Recent rapid technological advancement has influenced communication and information management. In addition, it has facilitated collaboration, an... Sample PDF
Hybrid Synergy for Virtual Knowledge Working
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Chapter 8
Chijioke J. Evoh
The purpose of this study is to examine the dynamics of collaborative partnership involving the private sector, government, and community groups in... Sample PDF
Collaborative Partnerships and the Application of ICTs in Secondary Education in South Africa
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Chapter 9
Sandra J. Chrystal
This chapter reports on two University of Southern California collaborations that partner business communication classes with not-for-profit... Sample PDF
Technology Leverages a Community University Collaboration
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Chapter 10
Tine Köhler, Michael Berry
Internationally distributed teams (IDTs) face challenges related to the team members’ diversity and geographic dispersion. However, research on IDTs... Sample PDF
Creating Synergy for Inter-Cultural Learning
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Chapter 11
Iris C. Fischlmayr
In this chapter, factors “really” influencing virtual multicultural team work shall be described and a training design used for students and company... Sample PDF
A Training Design for Behavioral Factors in Virtual Multicultural Teams
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Chapter 12
Jennifer V. Lock, Petrea Redmond
An international online collaborative learning experience was designed and implemented in preservice teacher education classes at the University of... Sample PDF
Working Collaboratively on the Digital Global Frontier
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Chapter 13
John D. Murphy
This chapter introduces Collaboration Engineering as an approach to developing more effective collaborative sessions for interdisciplinary teams.... Sample PDF
Engineering for Interdisciplinary Collaboration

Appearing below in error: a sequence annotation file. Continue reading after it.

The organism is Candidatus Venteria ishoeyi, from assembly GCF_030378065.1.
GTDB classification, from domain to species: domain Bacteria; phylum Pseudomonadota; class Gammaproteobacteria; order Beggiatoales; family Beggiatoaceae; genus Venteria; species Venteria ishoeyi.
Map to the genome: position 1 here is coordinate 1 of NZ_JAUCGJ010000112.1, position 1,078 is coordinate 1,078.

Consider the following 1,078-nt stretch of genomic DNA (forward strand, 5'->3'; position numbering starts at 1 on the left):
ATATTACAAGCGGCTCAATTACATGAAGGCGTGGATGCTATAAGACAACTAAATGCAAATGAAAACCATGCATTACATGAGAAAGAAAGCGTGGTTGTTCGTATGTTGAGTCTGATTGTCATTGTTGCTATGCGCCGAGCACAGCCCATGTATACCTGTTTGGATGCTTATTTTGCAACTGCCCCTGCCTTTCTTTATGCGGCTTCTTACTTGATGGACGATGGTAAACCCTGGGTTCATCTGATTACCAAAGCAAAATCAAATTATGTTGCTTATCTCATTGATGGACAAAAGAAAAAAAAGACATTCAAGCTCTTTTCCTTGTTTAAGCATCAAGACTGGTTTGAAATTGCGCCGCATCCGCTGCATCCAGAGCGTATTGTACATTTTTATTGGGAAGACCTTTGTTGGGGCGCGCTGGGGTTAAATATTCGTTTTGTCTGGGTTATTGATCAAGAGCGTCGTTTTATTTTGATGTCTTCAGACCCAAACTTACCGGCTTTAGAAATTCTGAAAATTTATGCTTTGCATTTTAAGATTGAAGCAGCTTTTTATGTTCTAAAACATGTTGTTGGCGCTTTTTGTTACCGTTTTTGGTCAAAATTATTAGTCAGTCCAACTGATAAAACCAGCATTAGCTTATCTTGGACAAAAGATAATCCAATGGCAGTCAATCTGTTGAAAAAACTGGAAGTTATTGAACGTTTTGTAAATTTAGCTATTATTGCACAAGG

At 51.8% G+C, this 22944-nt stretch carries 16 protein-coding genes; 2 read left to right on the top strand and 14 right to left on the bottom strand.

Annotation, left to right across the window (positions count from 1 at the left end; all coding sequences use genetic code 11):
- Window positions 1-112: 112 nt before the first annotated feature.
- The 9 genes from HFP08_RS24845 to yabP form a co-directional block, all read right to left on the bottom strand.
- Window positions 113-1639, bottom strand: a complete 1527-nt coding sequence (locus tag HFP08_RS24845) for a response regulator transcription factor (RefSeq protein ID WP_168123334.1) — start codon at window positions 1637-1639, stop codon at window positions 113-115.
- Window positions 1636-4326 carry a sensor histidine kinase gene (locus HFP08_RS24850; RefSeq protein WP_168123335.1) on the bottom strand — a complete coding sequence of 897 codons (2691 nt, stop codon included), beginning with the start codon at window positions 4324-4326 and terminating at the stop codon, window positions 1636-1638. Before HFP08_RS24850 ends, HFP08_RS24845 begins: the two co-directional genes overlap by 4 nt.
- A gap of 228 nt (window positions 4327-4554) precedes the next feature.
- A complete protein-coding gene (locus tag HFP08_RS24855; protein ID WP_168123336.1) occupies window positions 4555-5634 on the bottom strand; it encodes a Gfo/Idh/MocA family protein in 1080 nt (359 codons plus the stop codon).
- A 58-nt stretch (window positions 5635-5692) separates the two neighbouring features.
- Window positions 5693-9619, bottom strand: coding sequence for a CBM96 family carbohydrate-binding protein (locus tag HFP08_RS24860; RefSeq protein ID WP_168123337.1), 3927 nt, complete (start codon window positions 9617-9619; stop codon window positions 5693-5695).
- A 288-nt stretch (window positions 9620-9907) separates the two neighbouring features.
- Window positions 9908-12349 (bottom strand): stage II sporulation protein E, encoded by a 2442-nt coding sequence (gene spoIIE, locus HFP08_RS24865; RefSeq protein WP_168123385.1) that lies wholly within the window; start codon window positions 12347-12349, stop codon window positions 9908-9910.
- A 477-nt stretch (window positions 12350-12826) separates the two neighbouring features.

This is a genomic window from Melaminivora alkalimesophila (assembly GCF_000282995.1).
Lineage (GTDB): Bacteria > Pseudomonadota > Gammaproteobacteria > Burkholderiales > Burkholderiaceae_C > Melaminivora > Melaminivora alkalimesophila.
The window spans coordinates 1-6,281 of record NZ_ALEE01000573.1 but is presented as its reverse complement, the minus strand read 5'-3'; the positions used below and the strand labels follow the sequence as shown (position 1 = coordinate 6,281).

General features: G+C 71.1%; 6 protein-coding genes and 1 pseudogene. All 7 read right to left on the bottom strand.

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Chapter 14
Darren Lee Pullen
Communication technology, which is not constrained by geographical boundaries, has increasingly resulted in faster and more efficient ways to... Sample PDF
Back to Basics: Electronic Collaboration in the Education Sector
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Chapter 15
Elizabeth DePoy
This chapter presents and analyzes the scholarly basis and empirical work that resulted in the development of Techscape, the application of... Sample PDF
Designing University Techscapes
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Chapter 16
Kathy Lynch, Aleksej Heinze, Eljse Scott
The barriers to global collaboration of yesteryear include country boundaries and time zones. Today, however, in a world where communication is... Sample PDF
Scholarly Collaboration Across Time Zones
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Chapter 17
Christine Aikens Wolfe, Cheryl North-Coleman, Shari Wallis Williams, Denise Amos, Glorianne Bradshaw, Toby Emert
A group of National Writing Project teachers from around the nation attended a Professional Writing Retreat in Santa Fe in 2004 and continued their... Sample PDF
Stepping into the Role of Professional Writer
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Chapter 18
Garry G. Burnett
This chapter introduces Media Synchronicity Theory as a means to examine the influence of technology use on the relationship between a... Sample PDF
Collective Identity and Learning in a Virtual Team
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Chapter 19
Janet Salmons
Social constructivism is an established educational theory based on the principle that learners and teachers co-construct knowledge through social... Sample PDF
E-Social Constructivism and Collaborative E-Learning
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Chapter 20
Jeffrey Mok
Technological artifacts such as computers and mobile electronic devices have dramatically increased our learning interactions with machines. Coupled... Sample PDF
Social and Distributed Cognition in Collaborative Learning Contexts
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Chapter 21
Qing Li
Increasingly, educators in a range of venues and institutions (e.g., K-12 schools, post secondary institutions, training facilities) are being... Sample PDF
Modeling the Model for Distributed Learning
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Chapter 22
Kathryn Dixon